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             Special Extra Earnings for Military Service 


Under certain circumstances, special extra earnings for your military service from 1940 through 2001 can be credited to your record for Social Security purposes. These extra earnings may help you qualify for Social Security or increase the amount of your Social Security benefit.

Special extra earnings are granted for periods of active duty or active duty for training. Special extra earnings are not granted for inactive duty training.

Note: Social Security cannot add these extra earnings to your record until you file for Social Security benefits.

Note: If you have been receiving Social Security benefits, but have not been given credit for any  Special Extra Earnings for Military Service you may be eligible to receive compensation retroactive from the date you started receiving your Social Security retirement benefits. Ask your Social Security counselor for verification.

Note: You will have to verify your Military Service Dates with your DD214 i.e. your Military Separation Document.

How You Get Credit For Special Extra Earnings

The information that follows applies only to active duty military service earnings from 1940 through 2001. Here's how the special extra earnings are credited:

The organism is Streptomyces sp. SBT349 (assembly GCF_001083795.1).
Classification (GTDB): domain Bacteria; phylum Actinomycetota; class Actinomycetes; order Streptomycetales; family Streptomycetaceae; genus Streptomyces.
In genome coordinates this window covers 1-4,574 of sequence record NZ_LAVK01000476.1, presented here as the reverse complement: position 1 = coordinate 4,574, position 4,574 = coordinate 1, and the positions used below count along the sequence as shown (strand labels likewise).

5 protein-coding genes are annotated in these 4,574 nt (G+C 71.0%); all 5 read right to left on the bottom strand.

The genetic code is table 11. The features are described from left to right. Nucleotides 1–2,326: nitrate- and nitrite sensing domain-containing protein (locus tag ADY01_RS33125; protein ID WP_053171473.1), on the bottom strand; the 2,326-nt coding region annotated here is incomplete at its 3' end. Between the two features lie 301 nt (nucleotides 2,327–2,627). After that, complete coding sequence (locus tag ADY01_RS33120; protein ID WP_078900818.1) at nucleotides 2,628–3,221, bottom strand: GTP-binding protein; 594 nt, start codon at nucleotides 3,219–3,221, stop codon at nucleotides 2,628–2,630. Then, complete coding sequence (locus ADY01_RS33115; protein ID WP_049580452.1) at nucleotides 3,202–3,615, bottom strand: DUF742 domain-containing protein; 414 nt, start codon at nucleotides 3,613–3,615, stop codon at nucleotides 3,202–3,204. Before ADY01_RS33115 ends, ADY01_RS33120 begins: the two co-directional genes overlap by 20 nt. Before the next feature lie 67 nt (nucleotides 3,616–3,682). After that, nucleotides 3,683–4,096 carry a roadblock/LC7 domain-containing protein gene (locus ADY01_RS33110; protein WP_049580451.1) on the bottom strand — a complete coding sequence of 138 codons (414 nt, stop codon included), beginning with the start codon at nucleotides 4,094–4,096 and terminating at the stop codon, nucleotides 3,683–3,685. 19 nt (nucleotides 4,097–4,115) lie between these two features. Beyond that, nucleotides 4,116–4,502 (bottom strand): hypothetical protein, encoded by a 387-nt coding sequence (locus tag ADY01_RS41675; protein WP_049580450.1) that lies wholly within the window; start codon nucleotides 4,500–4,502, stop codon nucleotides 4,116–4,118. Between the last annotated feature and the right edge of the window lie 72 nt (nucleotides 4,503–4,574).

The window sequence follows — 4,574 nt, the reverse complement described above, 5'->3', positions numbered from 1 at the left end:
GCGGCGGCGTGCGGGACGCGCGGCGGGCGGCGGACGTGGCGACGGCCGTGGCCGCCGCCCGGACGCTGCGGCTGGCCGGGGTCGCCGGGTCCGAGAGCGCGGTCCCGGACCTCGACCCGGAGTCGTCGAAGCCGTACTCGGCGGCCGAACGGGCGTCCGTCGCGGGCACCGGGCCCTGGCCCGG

Service In 1978 through 2001

For every $300 in active duty basic pay, you are credited with an additional $100 in earnings up to a maximum of $1,200 a year. If you enlisted after September 7, 1980, and didn't complete at least 24 months of active duty or your full tour, you may not be able to receive the additional earnings. Check with Social Security for details.

Service In 1957 Through 1977

You are credited with $300 in additional earnings for each calendar quarter in which you received active duty basic pay.

Service In 1940 Through 1956

If you were in the military during this period, including attendance at a service academy, you did not pay Social Security taxes. However, your Social Security record may be credited with $160 a month in earnings for military service from September 16, 1940, through December 31, 1956, under the following circumstances:

* You were honorably discharged after 90 or more days of service, or you were released because of a disability or injury received in the line of duty; or             

* You are still on active duty; or

* You are applying for survivors benefits and the veteran died while on active duty.

You cannot receive credit for these special extra earnings if you are already receiving a federal benefit based on the same years of service. There is one exception: If you were on active duty after 1956, you can still get the special earnings for 1951 through 1956, even if you're receiving a military retirement based on service during that period.

Social Security has a toll-free number that operates from 7 a.m. to 7 p.m., Monday through Friday: 1-800-772-1213. If you have a touch-tone phone, recorded information and services are available 24 hours a day, including weekends and holidays. People who are deaf or hard of hearing may call our toll-free TTY number, 1-800-325-0778, between 7 a.m. and 7 p.m. on Monday through Friday. Please have your Social Security number handy when you call them.